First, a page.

Self Abuse, Eating Disorders and Why It Needs to Stop
“It’s hard to see severe and chronic in the same sentence. There HAS to be a stone we have not uncovered yet.”
This text was sent to me at the beginning of the week by my incredibly brave and extremely tired mother who was referencing a doctor’s report.
For those who follow my blog with some regularity, you will know that I have a severely anorexic sister who has struggled with the disease since she was nine.
I don’t speak about it often, but every once in a while, I think it is time to speak out again. (You can see a video series I created about this here).
This is one of those weeks.
My parents are in Boston at a think tank event, meeting with some of the world’s best neuroscientists at their request. They have given up their lives to study neuroplasticity and the idea of a little girl from a stable, loving environment who made a choice she didn’t know she was making, resulting in over a decade of mental illness and physical repercussions is exactly the sort of thing that they are eager to study.
I think the reason this is so profoundly affecting is because after over 10 years, it still doesn’t seem real. I still remember the initial meetings our family had when the word anorexia became a common noun in our household and believing it was like a cold. It would be gone soon, we just needed to try the right things. Words like chronic and severe and neuroplasticity don’t belong to the situation.
Ah. But they do. And just because something becomes normal, does not mean it is ok.
There is a lot of chatter in Canadian media these days about abuse to women and I wanted to put forward that perhaps the most incredible abuse that can be heaped on us is done by ourselves. I am not making light of any form of abuse, just saying that self-abuse is not discussed even half as often as it should be.
Take my beautiful sister as an example. For years, she has denied herself of food, comforts and pleasures to the point that she doesn’t know what she likes anymore and wouldn’t be able to allow herself to enjoy them, even if she did. She has a weakened heart, softened bones and takes more medication daily than most elderly people I know. It is hard for a person to do that to another person. It is easier to do that to yourself.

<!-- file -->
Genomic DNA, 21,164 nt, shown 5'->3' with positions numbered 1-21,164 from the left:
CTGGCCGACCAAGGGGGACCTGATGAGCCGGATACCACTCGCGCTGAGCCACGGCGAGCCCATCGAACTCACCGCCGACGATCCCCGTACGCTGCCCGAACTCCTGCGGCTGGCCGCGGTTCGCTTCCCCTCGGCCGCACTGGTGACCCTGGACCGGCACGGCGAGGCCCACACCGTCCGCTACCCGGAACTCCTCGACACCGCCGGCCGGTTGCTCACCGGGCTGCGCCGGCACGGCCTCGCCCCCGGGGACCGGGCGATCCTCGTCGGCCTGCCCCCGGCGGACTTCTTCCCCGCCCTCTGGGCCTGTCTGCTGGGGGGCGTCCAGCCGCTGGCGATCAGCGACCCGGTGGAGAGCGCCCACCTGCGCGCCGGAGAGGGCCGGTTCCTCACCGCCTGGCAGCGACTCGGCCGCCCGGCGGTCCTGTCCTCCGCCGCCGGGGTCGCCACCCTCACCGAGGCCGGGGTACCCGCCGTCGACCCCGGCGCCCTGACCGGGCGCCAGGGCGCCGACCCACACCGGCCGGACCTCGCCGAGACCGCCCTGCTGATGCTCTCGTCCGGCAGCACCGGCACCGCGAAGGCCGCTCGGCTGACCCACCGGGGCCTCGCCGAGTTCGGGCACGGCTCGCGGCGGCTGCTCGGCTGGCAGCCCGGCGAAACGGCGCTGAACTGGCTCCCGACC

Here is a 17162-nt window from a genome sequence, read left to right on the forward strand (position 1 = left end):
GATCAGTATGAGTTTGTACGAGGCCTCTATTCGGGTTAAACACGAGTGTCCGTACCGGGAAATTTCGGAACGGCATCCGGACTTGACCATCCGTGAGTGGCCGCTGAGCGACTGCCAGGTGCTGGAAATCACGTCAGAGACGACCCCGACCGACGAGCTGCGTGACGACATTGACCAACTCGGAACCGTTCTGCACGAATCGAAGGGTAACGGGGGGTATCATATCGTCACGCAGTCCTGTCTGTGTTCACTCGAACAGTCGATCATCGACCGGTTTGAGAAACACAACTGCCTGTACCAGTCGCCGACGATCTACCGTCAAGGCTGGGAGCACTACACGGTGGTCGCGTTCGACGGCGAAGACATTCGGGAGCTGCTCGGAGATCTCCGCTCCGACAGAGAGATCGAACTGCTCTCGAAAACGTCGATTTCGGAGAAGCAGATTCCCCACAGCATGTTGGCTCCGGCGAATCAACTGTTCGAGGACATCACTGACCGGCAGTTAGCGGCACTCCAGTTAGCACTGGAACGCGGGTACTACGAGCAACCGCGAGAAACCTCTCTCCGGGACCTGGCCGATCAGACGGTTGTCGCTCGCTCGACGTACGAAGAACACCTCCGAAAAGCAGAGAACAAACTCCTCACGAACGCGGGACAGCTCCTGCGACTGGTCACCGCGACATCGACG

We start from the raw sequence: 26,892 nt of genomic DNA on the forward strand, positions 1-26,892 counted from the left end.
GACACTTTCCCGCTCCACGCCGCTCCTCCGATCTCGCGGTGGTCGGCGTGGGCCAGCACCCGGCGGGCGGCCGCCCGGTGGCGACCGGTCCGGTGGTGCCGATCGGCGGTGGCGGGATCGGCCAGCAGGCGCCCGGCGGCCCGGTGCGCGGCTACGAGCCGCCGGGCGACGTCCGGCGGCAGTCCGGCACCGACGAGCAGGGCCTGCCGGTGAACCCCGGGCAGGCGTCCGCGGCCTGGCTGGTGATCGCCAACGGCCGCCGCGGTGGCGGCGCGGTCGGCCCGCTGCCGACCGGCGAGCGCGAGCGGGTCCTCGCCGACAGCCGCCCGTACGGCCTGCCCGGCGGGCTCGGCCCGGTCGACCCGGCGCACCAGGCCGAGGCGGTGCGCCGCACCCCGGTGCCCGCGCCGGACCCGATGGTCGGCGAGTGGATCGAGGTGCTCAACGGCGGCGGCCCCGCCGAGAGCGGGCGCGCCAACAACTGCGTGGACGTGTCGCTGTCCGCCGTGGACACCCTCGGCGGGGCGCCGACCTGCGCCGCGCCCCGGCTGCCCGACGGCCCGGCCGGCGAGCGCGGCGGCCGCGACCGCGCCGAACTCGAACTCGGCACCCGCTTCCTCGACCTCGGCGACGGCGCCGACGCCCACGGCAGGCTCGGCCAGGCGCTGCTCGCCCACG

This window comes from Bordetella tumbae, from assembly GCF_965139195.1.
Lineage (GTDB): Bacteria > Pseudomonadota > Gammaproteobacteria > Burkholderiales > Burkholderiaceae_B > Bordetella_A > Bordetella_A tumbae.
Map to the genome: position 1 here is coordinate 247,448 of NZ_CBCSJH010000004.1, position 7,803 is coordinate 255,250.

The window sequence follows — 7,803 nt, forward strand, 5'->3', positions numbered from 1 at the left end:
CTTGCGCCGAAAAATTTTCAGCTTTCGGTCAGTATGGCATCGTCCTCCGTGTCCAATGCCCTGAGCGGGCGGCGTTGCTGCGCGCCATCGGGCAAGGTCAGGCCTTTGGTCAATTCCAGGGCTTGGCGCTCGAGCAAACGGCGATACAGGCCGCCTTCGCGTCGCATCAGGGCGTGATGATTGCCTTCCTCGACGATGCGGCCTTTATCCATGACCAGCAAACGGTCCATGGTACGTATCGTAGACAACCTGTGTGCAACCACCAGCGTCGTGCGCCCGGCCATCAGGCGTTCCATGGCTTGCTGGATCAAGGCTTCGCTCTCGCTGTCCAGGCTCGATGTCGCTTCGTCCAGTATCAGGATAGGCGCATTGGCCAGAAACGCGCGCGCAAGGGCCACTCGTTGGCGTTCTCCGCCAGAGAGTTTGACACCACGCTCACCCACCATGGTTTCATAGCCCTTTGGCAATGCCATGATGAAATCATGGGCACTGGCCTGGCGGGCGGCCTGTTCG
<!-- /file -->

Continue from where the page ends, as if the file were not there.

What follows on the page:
As athletes, we know loosely of what abuse means. We know what it is like to be out in the elements and pushing our bodies to the limits. But hopefully, we also know what recovery, refueling and rest means because there has to be that balance. When we push ourselves to limits and then deprive ourselves of necessities that we need or compare ourselves to others and punish ourselves for coming up short, this is where the true problem lies.
I have said often that I run long distances because it helps me become better at living.
- I need to move forward at a constant momentum, waiting for the pain to set in and feeling like it never will end to know how to mentally deal with things in my life where it feels like there is no finish line.
- I need to learn to push through incredible physical pain to understand how to push through incredible emotional pain.
- I need to reach a physical end to a long run to understand that there is always an end to things.
- I need to learn self-care following pushing myself to my physical limits to understand that it is important to be gentle of yourself in all areas of life.
My parents attending this event is a testament to their unspeakable hope, even though all signs point to the fact that there will be no resolution and that the words chronic and severe are our permanent reality. The fact is, there is a finish line to this and even if it isn’t the one we are hoping for, we keep pushing forward towards it, taking care of ourselves and each other.